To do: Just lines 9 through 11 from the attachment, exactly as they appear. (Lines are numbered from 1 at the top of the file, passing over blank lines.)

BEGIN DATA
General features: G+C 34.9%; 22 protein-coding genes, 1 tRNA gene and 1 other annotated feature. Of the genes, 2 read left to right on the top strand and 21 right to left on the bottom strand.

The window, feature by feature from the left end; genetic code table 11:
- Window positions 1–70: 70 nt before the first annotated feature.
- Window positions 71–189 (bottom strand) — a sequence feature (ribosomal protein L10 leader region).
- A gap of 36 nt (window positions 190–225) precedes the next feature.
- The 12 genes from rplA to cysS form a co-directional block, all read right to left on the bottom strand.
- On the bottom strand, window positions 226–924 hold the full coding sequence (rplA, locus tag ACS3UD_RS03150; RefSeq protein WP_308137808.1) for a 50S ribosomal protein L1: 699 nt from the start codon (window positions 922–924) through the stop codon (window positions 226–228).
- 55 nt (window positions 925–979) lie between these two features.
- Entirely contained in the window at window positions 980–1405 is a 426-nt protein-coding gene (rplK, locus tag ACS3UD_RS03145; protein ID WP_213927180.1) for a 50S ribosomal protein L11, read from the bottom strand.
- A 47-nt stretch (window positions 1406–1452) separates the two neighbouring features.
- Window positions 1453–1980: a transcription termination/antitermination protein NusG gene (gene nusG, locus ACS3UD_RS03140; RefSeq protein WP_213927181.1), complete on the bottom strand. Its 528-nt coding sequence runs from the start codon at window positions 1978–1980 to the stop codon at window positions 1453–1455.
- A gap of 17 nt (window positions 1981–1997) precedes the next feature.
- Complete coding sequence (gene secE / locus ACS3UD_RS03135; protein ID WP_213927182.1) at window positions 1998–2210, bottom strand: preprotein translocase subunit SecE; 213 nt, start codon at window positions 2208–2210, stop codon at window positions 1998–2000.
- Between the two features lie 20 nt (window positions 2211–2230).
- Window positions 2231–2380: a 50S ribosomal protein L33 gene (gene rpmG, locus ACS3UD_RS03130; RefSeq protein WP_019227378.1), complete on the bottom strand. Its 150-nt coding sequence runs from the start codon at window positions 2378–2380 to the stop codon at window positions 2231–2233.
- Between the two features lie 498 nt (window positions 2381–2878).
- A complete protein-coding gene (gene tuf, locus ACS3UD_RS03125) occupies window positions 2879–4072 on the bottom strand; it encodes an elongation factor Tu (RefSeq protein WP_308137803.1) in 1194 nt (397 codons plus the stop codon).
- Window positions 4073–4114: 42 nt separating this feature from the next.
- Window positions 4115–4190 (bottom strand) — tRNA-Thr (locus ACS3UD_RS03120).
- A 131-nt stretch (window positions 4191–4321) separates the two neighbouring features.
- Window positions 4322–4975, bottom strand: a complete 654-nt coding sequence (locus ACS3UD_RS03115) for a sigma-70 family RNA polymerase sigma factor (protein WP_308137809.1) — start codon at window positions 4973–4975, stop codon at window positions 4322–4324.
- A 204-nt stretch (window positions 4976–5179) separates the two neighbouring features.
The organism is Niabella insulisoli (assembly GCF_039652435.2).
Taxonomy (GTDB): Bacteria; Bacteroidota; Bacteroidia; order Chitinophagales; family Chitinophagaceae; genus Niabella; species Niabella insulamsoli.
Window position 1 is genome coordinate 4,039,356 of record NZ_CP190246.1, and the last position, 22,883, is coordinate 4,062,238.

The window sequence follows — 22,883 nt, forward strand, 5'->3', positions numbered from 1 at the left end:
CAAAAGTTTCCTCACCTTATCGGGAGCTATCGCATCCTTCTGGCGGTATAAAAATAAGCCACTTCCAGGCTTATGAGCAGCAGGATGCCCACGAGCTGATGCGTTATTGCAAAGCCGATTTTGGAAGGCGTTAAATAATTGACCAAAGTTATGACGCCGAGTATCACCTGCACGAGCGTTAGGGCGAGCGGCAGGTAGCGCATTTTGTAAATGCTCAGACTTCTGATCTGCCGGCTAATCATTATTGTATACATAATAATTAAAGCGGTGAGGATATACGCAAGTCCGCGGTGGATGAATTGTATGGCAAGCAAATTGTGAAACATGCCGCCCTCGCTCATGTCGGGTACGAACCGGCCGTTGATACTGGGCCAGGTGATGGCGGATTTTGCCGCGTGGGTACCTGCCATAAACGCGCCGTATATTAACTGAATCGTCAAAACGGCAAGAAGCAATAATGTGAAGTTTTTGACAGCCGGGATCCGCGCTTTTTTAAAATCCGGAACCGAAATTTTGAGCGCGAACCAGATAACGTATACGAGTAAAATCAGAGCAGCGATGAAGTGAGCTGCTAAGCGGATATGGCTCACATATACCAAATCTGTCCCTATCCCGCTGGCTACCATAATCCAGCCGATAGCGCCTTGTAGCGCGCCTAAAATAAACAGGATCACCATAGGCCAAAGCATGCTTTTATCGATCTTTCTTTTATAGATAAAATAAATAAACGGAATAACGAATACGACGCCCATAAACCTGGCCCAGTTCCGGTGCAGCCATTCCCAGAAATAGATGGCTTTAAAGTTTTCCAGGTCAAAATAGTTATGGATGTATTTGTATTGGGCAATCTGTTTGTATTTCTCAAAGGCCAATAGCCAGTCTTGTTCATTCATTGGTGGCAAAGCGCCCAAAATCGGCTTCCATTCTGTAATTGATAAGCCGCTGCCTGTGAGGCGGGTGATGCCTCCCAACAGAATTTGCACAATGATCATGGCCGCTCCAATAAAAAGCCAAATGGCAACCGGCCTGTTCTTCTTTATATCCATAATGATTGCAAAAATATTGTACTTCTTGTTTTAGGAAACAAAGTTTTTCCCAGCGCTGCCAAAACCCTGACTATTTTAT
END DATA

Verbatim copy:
- Entirely contained in the window at window positions 980–1405 is a 426-nt protein-coding gene (rplK, locus tag ACS3UD_RS03145; protein ID WP_213927180.1) for a 50S ribosomal protein L11, read from the bottom strand.
- A 47-nt stretch (window positions 1406–1452) separates the two neighbouring features.
- Window positions 1453–1980: a transcription termination/antitermination protein NusG gene (gene nusG, locus ACS3UD_RS03140; RefSeq protein WP_213927181.1), complete on the bottom strand. Its 528-nt coding sequence runs from the start codon at window positions 1978–1980 to the stop codon at window positions 1453–1455.